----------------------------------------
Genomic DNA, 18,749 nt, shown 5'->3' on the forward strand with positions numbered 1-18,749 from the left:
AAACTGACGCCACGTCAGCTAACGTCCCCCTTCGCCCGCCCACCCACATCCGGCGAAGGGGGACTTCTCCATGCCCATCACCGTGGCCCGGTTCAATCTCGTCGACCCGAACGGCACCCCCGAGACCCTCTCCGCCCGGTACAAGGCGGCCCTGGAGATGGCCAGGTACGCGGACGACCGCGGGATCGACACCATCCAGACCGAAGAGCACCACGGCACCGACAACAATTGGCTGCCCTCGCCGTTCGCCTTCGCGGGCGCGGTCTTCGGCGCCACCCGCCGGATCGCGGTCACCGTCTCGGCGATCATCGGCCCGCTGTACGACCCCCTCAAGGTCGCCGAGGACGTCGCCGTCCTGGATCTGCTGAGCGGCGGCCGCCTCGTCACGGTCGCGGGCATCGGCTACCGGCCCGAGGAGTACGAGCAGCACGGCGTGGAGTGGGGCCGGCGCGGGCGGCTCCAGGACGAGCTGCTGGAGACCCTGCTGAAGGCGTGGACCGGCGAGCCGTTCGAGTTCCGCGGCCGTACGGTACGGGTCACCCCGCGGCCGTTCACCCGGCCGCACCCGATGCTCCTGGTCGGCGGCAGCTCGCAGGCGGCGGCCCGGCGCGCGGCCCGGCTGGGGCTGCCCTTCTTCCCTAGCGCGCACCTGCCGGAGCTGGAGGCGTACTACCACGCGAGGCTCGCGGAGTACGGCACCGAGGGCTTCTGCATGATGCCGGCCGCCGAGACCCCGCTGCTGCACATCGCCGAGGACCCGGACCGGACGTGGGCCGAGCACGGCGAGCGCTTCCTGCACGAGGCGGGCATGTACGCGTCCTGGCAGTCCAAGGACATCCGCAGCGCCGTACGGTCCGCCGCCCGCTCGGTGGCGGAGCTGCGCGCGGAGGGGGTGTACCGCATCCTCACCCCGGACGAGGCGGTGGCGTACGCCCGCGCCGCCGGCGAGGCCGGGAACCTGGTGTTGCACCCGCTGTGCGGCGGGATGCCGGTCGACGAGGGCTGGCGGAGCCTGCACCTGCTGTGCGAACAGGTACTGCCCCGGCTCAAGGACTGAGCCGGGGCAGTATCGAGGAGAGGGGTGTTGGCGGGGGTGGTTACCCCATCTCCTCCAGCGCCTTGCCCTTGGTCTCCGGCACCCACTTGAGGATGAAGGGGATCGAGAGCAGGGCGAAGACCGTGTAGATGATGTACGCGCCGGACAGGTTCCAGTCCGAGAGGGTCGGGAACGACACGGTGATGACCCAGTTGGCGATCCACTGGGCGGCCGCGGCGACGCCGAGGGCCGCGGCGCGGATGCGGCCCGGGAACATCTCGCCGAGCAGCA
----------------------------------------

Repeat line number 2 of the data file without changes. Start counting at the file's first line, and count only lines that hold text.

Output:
AAACTGACGCCACGTCAGCTAACGTCCCCCTTCGCCCGCCCACCCACATCCGGCGAAGGGGGACTTCTCCATGCCCATCACCGTGGCCCGGTTCAATCTCGTCGACCCGAACGGCACCCCCGAGACCCTCTCCGCCCGGTACAAGGCGGCCCTGGAGATGGCCAGGTACGCGGACGACCGCGGGATCGACACCATCCAGACCGAAGAGCACCACGGCACCGACAACAATTGGCTGCCCTCGCCGTTCGCCTTCGCGGGCGCGGTCTTCGGCGCCACCCGCCGGATCGCGGTCACCGTCTCGGCGATCATCGGCCCGCTGTACGACCCCCTCAAGGTCGCCGAGGACGTCGCCGTCCTGGATCTGCTGAGCGGCGGCCGCCTCGTCACGGTCGCGGGCATCGGCTACCGGCCCGAGGAGTACGAGCAGCACGGCGTGGAGTGGGGCCGGCGCGGGCGGCTCCAGGACGAGCTGCTGGAGACCCTGCTGAAGGCGTGGACCGGCGAGCCGTTCGAGTTCCGCGGCCGTACGGTACGGGTCACCCCGCGGCCGTTCACCCGGCCGCACCCGATGCTCCTGGTCGGCGGCAGCTCGCAGGCGGCGGCCCGGCGCGCGGCCCGGCTGGGGCTGCCCTTCTTCCCTAGCGCGCACCTGCCGGAGCTGGAGGCGTACTACCACGCGAGGCTCGCGGAGTACGGCACCGAGGGCTTCTGCATGATGCCGGCCGCCGAGACCCCGCTGCTGCACATCGCCGAGGACCCGGACCGGACGTGGGCCGAGCACGGCGAGCGCTTCCTGCACGAGGCGGGCATGTACGCGTCCTGGCAGTCCAAGGACATCCGCAGCGCCGTACGGTCCGCCGCCCGCTCGGTGGCGGAGCTGCGCGCGGAGGGGGTGTACCGCATCCTCACCCCGGACGAGGCGGTGGCGTACGCCCGCGCCGCCGGCGAGGCCGGGAACCTGGTGTTGCACCCGCTGTGCGGCGGGATGCCGGTCGACGAGGGCTGGCGGAGCCTGCACCTGCTGTGCGAACAGGTACTGCCCCGGCTCAAGGACTGAGCCGGGGCAGTATCGAGGAGAGGGGTGTTGGCGGGGGTGGTTACCCCATCTCCTCCAGCGCCTTGCCCTTGGTCTCCGGCACCCACTTGAGGATGAAGGGGATCGAGAGCAGGGCGAAGACCGTGTAGATGATGTACGCGCCGGACAGGTTCCAGTCCGAGAGGGTCGGGAACGACACGGTGATGACCCAGTTGGCGATCCACTGGGCGGCCGCGGCGACGCCGAGGGCCGCGGCGCGGATGCGGCCCGGGAACATCTCGCCGAGCAGCA